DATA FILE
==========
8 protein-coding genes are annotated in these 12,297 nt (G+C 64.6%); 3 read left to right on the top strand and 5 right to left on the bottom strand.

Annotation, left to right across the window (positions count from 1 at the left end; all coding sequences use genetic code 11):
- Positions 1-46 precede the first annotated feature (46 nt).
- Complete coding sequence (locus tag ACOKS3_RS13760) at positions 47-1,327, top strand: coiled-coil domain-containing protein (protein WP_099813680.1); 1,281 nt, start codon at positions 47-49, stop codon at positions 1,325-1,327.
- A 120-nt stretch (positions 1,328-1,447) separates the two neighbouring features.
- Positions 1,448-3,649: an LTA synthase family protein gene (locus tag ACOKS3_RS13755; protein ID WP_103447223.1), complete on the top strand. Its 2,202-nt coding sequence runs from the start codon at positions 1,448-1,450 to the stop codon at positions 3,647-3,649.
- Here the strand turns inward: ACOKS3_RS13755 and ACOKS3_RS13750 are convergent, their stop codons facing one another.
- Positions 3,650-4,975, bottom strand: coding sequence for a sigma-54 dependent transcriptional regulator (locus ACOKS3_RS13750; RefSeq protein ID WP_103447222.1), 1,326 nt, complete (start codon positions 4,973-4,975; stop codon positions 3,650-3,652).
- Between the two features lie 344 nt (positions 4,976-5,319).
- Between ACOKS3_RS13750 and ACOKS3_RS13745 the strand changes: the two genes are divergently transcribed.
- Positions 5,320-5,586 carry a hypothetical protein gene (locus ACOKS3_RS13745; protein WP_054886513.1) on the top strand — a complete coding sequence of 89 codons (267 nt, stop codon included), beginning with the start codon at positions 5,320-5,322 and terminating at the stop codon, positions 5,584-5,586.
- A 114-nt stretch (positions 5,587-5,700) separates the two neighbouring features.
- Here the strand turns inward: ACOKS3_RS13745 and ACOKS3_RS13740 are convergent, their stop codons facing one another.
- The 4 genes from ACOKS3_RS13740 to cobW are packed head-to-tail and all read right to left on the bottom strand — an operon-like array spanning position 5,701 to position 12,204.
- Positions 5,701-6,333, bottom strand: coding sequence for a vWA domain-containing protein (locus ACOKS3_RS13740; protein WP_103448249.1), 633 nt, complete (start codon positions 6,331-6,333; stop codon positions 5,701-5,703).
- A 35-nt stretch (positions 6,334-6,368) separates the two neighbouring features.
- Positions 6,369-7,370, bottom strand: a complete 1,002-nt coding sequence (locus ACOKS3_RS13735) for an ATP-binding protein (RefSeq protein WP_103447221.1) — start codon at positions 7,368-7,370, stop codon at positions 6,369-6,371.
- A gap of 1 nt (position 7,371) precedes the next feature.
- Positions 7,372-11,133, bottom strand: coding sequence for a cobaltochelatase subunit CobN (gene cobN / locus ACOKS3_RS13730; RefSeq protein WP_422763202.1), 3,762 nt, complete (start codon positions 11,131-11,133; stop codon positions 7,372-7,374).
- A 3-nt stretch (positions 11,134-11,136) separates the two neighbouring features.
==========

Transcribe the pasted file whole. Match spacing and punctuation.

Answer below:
8 protein-coding genes are annotated in these 12,297 nt (G+C 64.6%); 3 read left to right on the top strand and 5 right to left on the bottom strand.

Annotation, left to right across the window (positions count from 1 at the left end; all coding sequences use genetic code 11):
- Positions 1-46 precede the first annotated feature (46 nt).
- Complete coding sequence (locus tag ACOKS3_RS13760) at positions 47-1,327, top strand: coiled-coil domain-containing protein (protein WP_099813680.1); 1,281 nt, start codon at positions 47-49, stop codon at positions 1,325-1,327.
- A 120-nt stretch (positions 1,328-1,447) separates the two neighbouring features.
- Positions 1,448-3,649: an LTA synthase family protein gene (locus tag ACOKS3_RS13755; protein ID WP_103447223.1), complete on the top strand. Its 2,202-nt coding sequence runs from the start codon at positions 1,448-1,450 to the stop codon at positions 3,647-3,649.
- Here the strand turns inward: ACOKS3_RS13755 and ACOKS3_RS13750 are convergent, their stop codons facing one another.
- Positions 3,650-4,975, bottom strand: coding sequence for a sigma-54 dependent transcriptional regulator (locus ACOKS3_RS13750; RefSeq protein ID WP_103447222.1), 1,326 nt, complete (start codon positions 4,973-4,975; stop codon positions 3,650-3,652).
- Between the two features lie 344 nt (positions 4,976-5,319).
- Between ACOKS3_RS13750 and ACOKS3_RS13745 the strand changes: the two genes are divergently transcribed.
- Positions 5,320-5,586 carry a hypothetical protein gene (locus ACOKS3_RS13745; protein WP_054886513.1) on the top strand — a complete coding sequence of 89 codons (267 nt, stop codon included), beginning with the start codon at positions 5,320-5,322 and terminating at the stop codon, positions 5,584-5,586.
- A 114-nt stretch (positions 5,587-5,700) separates the two neighbouring features.
- Here the strand turns inward: ACOKS3_RS13745 and ACOKS3_RS13740 are convergent, their stop codons facing one another.
- The 4 genes from ACOKS3_RS13740 to cobW are packed head-to-tail and all read right to left on the bottom strand — an operon-like array spanning position 5,701 to position 12,204.
- Positions 5,701-6,333, bottom strand: coding sequence for a vWA domain-containing protein (locus ACOKS3_RS13740; protein WP_103448249.1), 633 nt, complete (start codon positions 6,331-6,333; stop codon positions 5,701-5,703).
- A 35-nt stretch (positions 6,334-6,368) separates the two neighbouring features.
- Positions 6,369-7,370, bottom strand: a complete 1,002-nt coding sequence (locus ACOKS3_RS13735) for an ATP-binding protein (RefSeq protein WP_103447221.1) — start codon at positions 7,368-7,370, stop codon at positions 6,369-6,371.
- A gap of 1 nt (position 7,371) precedes the next feature.
- Positions 7,372-11,133, bottom strand: coding sequence for a cobaltochelatase subunit CobN (gene cobN / locus ACOKS3_RS13730; RefSeq protein WP_422763202.1), 3,762 nt, complete (start codon positions 11,131-11,133; stop codon positions 7,372-7,374).
- A 3-nt stretch (positions 11,134-11,136) separates the two neighbouring features.